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tlr online
31-07-03, 01:00
Self-styled grey hat hacker Jesse Tuttle is fighting charges that he broke into his local council's computer network with a claim that he only did it as part of his work with the FBI.

Tuttle (AKA Hackah Jak), from Camp Dennison near Cincinnati, Ohio, claims the Feds sanctioned him to prowl the Net for sensitive computers as part of a deal he signed two years ago. The Cincinnati Enquirer reports that in August 2001 federal prosecutors agreed to drop charges for cracking into the computer system of a New York brokerage firm in return for his subsequent assistance as an informer.

From then, on everything the 23 year-old did online, from "tapping into computer systems to posing as a teenage girl online - was related to his work with the FBI", the paper reports.

Although the FBI never asked him to crack specific systems, Tuttle claims the agency encouraged his work and paid him up to $1,000 cash a pop for his information. He was helping safeguard systems by, er, breaking into them.

By Tuttle's account, his arrest by Hamilton County sheriff's deputies with breaking into the county's computer network is just an inter-agency mix-up. Child pornography allegedly found on his home computer probably got there when he was investigating a paedophile case. Tuttle denies accusations that he is a pervert.

The FBI has a policy of not commenting on its work with individual informants. It has certainly not come forward to get its man off the hook, and the prosecution of Tuttle by local authorities proceeds apace. Tuttle faces charges that carry a jail term of up to 80 years, harsh because it seems he didn't do anything to damage or disrupt the county's computer systems.

Although the Cincinnati Enquirer in a 2,000 word plus article reports plenty of evidence that support Tuttle's assertion that he acted as an FBI informer, we have grave doubts that the Feds ever gave him a license to root around any system he fancied.

Would the Feds really sanction a former Web-face defacer (Hackah Jak is known as a member of post-9/11 'patriotic hackers' The Dispatchers) as a covert information security agent? It just doesn't seem plausible. But, then again, funnier things have happened at the FBI.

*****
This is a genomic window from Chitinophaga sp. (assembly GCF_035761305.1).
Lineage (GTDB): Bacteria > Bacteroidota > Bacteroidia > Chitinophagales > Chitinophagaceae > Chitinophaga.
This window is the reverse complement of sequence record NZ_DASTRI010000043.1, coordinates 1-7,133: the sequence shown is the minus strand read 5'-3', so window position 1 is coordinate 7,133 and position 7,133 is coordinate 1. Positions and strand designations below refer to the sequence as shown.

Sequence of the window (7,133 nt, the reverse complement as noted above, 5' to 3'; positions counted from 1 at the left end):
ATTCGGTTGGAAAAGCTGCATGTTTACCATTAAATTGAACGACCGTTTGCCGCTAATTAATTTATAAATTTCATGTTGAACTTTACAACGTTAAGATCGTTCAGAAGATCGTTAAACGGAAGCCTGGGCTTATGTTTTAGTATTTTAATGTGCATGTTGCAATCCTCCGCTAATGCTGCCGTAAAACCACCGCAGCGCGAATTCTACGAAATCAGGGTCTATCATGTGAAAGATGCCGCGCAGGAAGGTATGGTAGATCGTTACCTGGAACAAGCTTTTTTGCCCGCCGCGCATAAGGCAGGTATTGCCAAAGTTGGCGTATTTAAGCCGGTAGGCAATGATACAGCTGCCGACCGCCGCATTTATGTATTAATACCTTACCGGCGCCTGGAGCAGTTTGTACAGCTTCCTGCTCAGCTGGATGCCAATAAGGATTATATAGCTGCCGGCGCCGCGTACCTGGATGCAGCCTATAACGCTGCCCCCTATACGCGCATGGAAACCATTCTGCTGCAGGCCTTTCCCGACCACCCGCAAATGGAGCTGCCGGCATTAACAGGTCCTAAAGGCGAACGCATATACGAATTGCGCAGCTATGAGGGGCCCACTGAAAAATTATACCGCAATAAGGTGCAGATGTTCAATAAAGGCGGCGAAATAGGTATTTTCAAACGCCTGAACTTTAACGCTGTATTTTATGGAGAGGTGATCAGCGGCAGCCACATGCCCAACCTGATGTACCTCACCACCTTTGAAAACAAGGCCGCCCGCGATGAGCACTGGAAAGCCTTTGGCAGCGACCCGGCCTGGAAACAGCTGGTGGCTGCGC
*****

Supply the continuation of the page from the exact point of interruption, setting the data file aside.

www.theregister.co.uk (http://www.theregister.co.uk)

Geck-o-Lizard
31-07-03, 01:03
Okay even I wouldn't pull off a stunt like that... http://www.tombraiderforums.com/images/smilies/yikes.gif :D

Isabella
31-07-03, 01:03
http://www.tombraiderforums.com/images/smilies/whistle.gif

Draco
31-07-03, 01:18
Sounds familiar...

laracroft8290
31-07-03, 02:48
That excuse never works http://www.tombraiderforums.com/images/smilies/whistle.gif

shandroid
31-07-03, 04:15
Ok, people let's get an opinion from one who knows--me. I used to work for the FBI for 4 years. I had a Top Secret clearance. There is no way this guy was an informant. The FBI hires professional computer people who do all of the necessary investigative work dealing with computers and the internet. They work closely with the Special Agents assigned to specific cases. I do not know everything that happens at the FBI, however, if any this guy was connected to any case, he would have had to operate alongside an agent or computer specialist. He would in no way be able to have "free reign" over hacking into any private or public computer systems. You have to realize that agents have to get subpoenas for just about everything and I know whatever this guy was doing would not have gotten signed by a judge.

Draco
31-07-03, 04:40
Net Force...

Annacia
31-07-03, 05:17
who would have believed him in the first place?

Draco
31-07-03, 06:49
The Cincinnati Enquirer apparently...